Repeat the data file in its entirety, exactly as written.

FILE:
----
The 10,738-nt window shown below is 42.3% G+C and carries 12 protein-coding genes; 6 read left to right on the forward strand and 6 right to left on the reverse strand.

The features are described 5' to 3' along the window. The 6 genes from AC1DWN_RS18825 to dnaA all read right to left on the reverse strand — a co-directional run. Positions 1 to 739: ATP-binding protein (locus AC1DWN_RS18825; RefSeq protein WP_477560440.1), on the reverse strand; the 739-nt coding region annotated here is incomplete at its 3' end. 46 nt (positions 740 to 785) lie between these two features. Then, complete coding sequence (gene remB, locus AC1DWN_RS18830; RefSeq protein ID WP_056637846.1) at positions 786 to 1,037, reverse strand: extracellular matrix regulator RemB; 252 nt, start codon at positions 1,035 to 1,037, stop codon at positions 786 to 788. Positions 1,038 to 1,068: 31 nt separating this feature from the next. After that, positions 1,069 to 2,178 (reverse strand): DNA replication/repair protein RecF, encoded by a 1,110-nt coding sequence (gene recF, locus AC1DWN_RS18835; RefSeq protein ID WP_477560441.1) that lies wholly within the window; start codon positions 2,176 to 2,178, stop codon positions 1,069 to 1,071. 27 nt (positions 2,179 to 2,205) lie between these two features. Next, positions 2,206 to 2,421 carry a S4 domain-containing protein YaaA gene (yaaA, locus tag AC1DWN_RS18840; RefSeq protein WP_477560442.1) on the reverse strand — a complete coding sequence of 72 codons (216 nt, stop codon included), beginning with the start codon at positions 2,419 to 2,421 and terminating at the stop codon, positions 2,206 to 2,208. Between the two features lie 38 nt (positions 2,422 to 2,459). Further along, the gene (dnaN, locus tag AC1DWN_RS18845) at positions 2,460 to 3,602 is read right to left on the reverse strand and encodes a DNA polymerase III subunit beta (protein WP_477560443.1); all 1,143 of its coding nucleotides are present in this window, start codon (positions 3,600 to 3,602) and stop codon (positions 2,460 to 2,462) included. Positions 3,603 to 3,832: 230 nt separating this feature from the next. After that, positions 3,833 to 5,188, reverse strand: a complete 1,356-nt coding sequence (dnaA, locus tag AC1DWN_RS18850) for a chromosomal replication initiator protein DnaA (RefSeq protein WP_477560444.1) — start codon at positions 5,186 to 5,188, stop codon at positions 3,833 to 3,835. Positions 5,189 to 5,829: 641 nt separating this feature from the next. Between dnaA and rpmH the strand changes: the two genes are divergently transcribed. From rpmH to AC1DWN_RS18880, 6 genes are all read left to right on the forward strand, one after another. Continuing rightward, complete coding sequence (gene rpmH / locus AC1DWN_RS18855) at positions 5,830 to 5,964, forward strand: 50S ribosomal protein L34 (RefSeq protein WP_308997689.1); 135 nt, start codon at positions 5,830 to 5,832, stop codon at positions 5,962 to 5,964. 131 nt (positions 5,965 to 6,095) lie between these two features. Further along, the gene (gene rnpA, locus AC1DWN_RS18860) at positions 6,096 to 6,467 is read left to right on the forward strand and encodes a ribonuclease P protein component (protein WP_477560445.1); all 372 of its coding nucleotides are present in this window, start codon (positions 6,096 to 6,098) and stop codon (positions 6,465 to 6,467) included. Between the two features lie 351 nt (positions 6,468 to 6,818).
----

The 10,738-nt window shown below is 42.3% G+C and carries 12 protein-coding genes; 6 read left to right on the forward strand and 6 right to left on the reverse strand.

The features are described 5' to 3' along the window. The 6 genes from AC1DWN_RS18825 to dnaA all read right to left on the reverse strand — a co-directional run. Positions 1 to 739: ATP-binding protein (locus AC1DWN_RS18825; RefSeq protein WP_477560440.1), on the reverse strand; the 739-nt coding region annotated here is incomplete at its 3' end. 46 nt (positions 740 to 785) lie between these two features. Then, complete coding sequence (gene remB, locus AC1DWN_RS18830; RefSeq protein ID WP_056637846.1) at positions 786 to 1,037, reverse strand: extracellular matrix regulator RemB; 252 nt, start codon at positions 1,035 to 1,037, stop codon at positions 786 to 788. Positions 1,038 to 1,068: 31 nt separating this feature from the next. After that, positions 1,069 to 2,178 (reverse strand): DNA replication/repair protein RecF, encoded by a 1,110-nt coding sequence (gene recF, locus AC1DWN_RS18835; RefSeq protein ID WP_477560441.1) that lies wholly within the window; start codon positions 2,176 to 2,178, stop codon positions 1,069 to 1,071. 27 nt (positions 2,179 to 2,205) lie between these two features. Next, positions 2,206 to 2,421 carry a S4 domain-containing protein YaaA gene (yaaA, locus tag AC1DWN_RS18840; RefSeq protein WP_477560442.1) on the reverse strand — a complete coding sequence of 72 codons (216 nt, stop codon included), beginning with the start codon at positions 2,419 to 2,421 and terminating at the stop codon, positions 2,206 to 2,208. Between the two features lie 38 nt (positions 2,422 to 2,459). Further along, the gene (dnaN, locus tag AC1DWN_RS18845) at positions 2,460 to 3,602 is read right to left on the reverse strand and encodes a DNA polymerase III subunit beta (protein WP_477560443.1); all 1,143 of its coding nucleotides are present in this window, start codon (positions 3,600 to 3,602) and stop codon (positions 2,460 to 2,462) included. Positions 3,603 to 3,832: 230 nt separating this feature from the next. After that, positions 3,833 to 5,188, reverse strand: a complete 1,356-nt coding sequence (dnaA, locus tag AC1DWN_RS18850) for a chromosomal replication initiator protein DnaA (RefSeq protein WP_477560444.1) — start codon at positions 5,186 to 5,188, stop codon at positions 3,833 to 3,835. Positions 5,189 to 5,829: 641 nt separating this feature from the next. Between dnaA and rpmH the strand changes: the two genes are divergently transcribed. From rpmH to AC1DWN_RS18880, 6 genes are all read left to right on the forward strand, one after another. Continuing rightward, complete coding sequence (gene rpmH / locus AC1DWN_RS18855) at positions 5,830 to 5,964, forward strand: 50S ribosomal protein L34 (RefSeq protein WP_308997689.1); 135 nt, start codon at positions 5,830 to 5,832, stop codon at positions 5,962 to 5,964. 131 nt (positions 5,965 to 6,095) lie between these two features. Further along, the gene (gene rnpA, locus AC1DWN_RS18860) at positions 6,096 to 6,467 is read left to right on the forward strand and encodes a ribonuclease P protein component (protein WP_477560445.1); all 372 of its coding nucleotides are present in this window, start codon (positions 6,096 to 6,098) and stop codon (positions 6,465 to 6,467) included. Between the two features lie 351 nt (positions 6,468 to 6,818).